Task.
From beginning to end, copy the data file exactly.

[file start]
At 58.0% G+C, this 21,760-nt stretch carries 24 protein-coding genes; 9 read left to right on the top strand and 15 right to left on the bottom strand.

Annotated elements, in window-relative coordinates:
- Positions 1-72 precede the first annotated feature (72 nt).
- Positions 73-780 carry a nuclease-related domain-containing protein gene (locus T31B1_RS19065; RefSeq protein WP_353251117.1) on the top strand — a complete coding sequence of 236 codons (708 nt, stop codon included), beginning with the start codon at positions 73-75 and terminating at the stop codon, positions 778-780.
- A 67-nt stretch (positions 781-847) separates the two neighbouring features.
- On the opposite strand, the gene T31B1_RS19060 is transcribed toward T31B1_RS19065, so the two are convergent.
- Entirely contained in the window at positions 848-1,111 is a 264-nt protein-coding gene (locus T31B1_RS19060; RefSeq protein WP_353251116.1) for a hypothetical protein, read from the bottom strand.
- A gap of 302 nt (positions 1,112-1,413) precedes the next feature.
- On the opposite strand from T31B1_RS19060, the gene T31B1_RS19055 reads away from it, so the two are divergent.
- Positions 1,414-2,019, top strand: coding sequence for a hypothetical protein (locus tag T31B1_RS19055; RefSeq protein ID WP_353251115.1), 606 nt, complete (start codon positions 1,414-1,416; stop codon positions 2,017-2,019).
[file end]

At 58.0% G+C, this 21,760-nt stretch carries 24 protein-coding genes; 9 read left to right on the top strand and 15 right to left on the bottom strand.

Annotated elements, in window-relative coordinates:
- Positions 1-72 precede the first annotated feature (72 nt).
- Positions 73-780 carry a nuclease-related domain-containing protein gene (locus T31B1_RS19065; RefSeq protein WP_353251117.1) on the top strand — a complete coding sequence of 236 codons (708 nt, stop codon included), beginning with the start codon at positions 73-75 and terminating at the stop codon, positions 778-780.
- A 67-nt stretch (positions 781-847) separates the two neighbouring features.
- On the opposite strand, the gene T31B1_RS19060 is transcribed toward T31B1_RS19065, so the two are convergent.
- Entirely contained in the window at positions 848-1,111 is a 264-nt protein-coding gene (locus T31B1_RS19060; RefSeq protein WP_353251116.1) for a hypothetical protein, read from the bottom strand.
- A gap of 302 nt (positions 1,112-1,413) precedes the next feature.
- On the opposite strand from T31B1_RS19060, the gene T31B1_RS19055 reads away from it, so the two are divergent.
- Positions 1,414-2,019, top strand: coding sequence for a hypothetical protein (locus tag T31B1_RS19055; RefSeq protein ID WP_353251115.1), 606 nt, complete (start codon positions 1,414-1,416; stop codon positions 2,017-2,019).